Day 7, Wednesday, June 8: Tracy Arm / Frederick Sound
Journey through Tracy Arm Fjord, an area the naturalist John Muir referred to as “A wild unfinished Yosemite.” This glacier fjord is renowned for its pristine waterfalls, icebergs, and abundant harbor seals, and granite cliffs that rise from sea level to 4000 feet. At 32 miles long and averaging just a mile wide, the features of Tracy Arm are contained in a relative small space, adding to the beauty of the area.

Oops, there is so much ice built up on the terminal moraine entrance to the bay that we can’t get through so we are “treated” to a very boring ride down Endicott Arm. DIB excursions (cancelled) provide the opportunity to view the area in even greater detail. Wasted time.

Not only will you experience the tranquility and dramatic views of Alaska, Later also if you would like to see humpback whales and other marine mammals in the world-renowned waters of Frederick Sound your chances are pretty good through the Frederick Sound passage. Known as being the best whale waters of southeast Alaska, may see at least a few humpback whales and if your timing is right (it wasn’t), you will be able to see groups come up to the surface to feed within a few hundred feet of your ship. We did see some whales and even several Orcas (killer whales) – less humpbacks than usual but the orcas were great.

WE FINALLY GET TO THE SUPER PART OF THE TRIP - at least 90% of why I came on the cruise.

Day 8, Thursday, June 9: PETERSBURG HIGHLIGHT (Pop. 3273)
Discover the great Mitkof Island fishing town of Petersburg, MY FAVORITE PLACE IN ALASKA. Founded by Norwegian fishermen in the late 1800’s, Petersburg is nicknamed Alaska’s “Little Norway.” 2013 Census indicates 3273 full-time residents. The people here are really nice, and the town hasn't been turned into a "fleece the tourist" mecca by any monster cruise ships. Experience this Scandinavian culture with a folk dance show by local youth, the great / excellent / Highlight! Leikarring Dancers, at the “Sons of Norway Hall”.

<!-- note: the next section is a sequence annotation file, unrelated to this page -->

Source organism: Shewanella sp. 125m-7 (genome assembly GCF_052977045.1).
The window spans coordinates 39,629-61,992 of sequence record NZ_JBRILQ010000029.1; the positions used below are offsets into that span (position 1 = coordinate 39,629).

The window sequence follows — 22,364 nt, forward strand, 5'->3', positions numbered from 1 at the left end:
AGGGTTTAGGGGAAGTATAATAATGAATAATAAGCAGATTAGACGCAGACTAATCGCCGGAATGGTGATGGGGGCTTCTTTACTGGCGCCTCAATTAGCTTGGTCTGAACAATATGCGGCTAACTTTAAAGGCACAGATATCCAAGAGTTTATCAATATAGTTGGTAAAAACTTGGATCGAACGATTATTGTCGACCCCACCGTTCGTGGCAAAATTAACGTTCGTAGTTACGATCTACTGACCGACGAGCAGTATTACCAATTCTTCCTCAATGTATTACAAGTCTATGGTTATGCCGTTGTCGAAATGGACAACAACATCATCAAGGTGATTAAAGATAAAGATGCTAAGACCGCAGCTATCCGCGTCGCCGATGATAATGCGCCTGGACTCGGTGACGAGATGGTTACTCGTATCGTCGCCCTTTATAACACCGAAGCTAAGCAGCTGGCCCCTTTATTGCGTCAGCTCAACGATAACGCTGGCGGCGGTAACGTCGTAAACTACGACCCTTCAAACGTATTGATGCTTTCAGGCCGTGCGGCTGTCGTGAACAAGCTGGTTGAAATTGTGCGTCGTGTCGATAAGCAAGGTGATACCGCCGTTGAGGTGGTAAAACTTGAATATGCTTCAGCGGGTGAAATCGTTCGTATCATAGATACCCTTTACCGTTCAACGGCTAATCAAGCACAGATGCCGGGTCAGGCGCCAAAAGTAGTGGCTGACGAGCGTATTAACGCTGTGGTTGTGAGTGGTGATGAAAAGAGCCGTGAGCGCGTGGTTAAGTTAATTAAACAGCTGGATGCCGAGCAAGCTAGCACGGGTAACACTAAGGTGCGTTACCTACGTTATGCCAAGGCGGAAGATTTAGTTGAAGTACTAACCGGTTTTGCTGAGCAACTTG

Later enjoy a narrated bus tour and take time (about half the afternoon) to again explore the community at our own leisure to visit friends. Be sure to check out the “Rosemailing”, and maybe do some shopping for some Petersburg souvenirs - maybe an Alaska one also. This a major timing improvement over the Rode Skalur schedule which gave only a half-day to each of Petersburg, and Wrangell which we visit tomorrow.

See the end of the notes for more information on MY FAVORITE PLACE in ALASKA.

Day 9, Friday, June 10: Wrangell (Pop. 2700)
More time here in Wrangell than on the Rode Skalur cruise. Home to a little over 2000 permanent residents, Wrangell is the only town in Alaska to have been under the jurisdiction of three flags, and ruled by four nations – the Tlingit, Russia, England, and the United States. Enjoy several options to explore this colorful history including a guided walking tour and a trip to the Wrangell Museum (VERY nice!). Visit the State Historic Park, the Petroglyph Beach, which contains the highest concentration of petroglyphs in Southeast Alaska. Some of the people chose to go out and play 9 holes of golf on Wrangell’s “Muskeg Meadows.”